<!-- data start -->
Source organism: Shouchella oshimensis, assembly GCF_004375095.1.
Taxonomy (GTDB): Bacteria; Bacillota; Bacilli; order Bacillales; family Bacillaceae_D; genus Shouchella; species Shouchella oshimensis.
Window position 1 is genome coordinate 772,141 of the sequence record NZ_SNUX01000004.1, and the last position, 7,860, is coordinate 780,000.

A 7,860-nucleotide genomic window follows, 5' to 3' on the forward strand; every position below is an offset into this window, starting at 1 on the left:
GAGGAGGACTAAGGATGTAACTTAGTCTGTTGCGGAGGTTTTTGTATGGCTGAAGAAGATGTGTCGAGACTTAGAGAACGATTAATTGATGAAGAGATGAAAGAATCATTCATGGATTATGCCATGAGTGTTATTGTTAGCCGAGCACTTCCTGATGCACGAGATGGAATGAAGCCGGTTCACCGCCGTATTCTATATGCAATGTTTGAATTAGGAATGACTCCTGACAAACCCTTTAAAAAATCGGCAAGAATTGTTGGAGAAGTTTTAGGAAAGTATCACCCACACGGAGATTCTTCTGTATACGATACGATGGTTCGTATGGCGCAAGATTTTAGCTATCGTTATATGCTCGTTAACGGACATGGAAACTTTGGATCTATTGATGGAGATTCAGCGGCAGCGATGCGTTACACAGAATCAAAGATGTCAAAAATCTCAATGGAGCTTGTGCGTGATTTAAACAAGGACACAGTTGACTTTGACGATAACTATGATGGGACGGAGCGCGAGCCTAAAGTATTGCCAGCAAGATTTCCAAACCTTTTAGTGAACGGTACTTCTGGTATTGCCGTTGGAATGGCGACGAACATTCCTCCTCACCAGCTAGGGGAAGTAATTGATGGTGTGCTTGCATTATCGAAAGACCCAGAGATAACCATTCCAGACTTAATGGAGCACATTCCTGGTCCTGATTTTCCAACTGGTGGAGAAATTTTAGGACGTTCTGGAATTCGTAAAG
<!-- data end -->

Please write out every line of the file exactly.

Source organism: Shouchella oshimensis, assembly GCF_004375095.1.
Taxonomy (GTDB): Bacteria; Bacillota; Bacilli; order Bacillales; family Bacillaceae_D; genus Shouchella; species Shouchella oshimensis.
Window position 1 is genome coordinate 772,141 of the sequence record NZ_SNUX01000004.1, and the last position, 7,860, is coordinate 780,000.

A 7,860-nucleotide genomic window follows, 5' to 3' on the forward strand; every position below is an offset into this window, starting at 1 on the left:
GAGGAGGACTAAGGATGTAACTTAGTCTGTTGCGGAGGTTTTTGTATGGCTGAAGAAGATGTGTCGAGACTTAGAGAACGATTAATTGATGAAGAGATGAAAGAATCATTCATGGATTATGCCATGAGTGTTATTGTTAGCCGAGCACTTCCTGATGCACGAGATGGAATGAAGCCGGTTCACCGCCGTATTCTATATGCAATGTTTGAATTAGGAATGACTCCTGACAAACCCTTTAAAAAATCGGCAAGAATTGTTGGAGAAGTTTTAGGAAAGTATCACCCACACGGAGATTCTTCTGTATACGATACGATGGTTCGTATGGCGCAAGATTTTAGCTATCGTTATATGCTCGTTAACGGACATGGAAACTTTGGATCTATTGATGGAGATTCAGCGGCAGCGATGCGTTACACAGAATCAAAGATGTCAAAAATCTCAATGGAGCTTGTGCGTGATTTAAACAAGGACACAGTTGACTTTGACGATAACTATGATGGGACGGAGCGCGAGCCTAAAGTATTGCCAGCAAGATTTCCAAACCTTTTAGTGAACGGTACTTCTGGTATTGCCGTTGGAATGGCGACGAACATTCCTCCTCACCAGCTAGGGGAAGTAATTGATGGTGTGCTTGCATTATCGAAAGACCCAGAGATAACCATTCCAGACTTAATGGAGCACATTCCTGGTCCTGATTTTCCAACTGGTGGAGAAATTTTAGGACGTTCTGGAATTCGTAAAG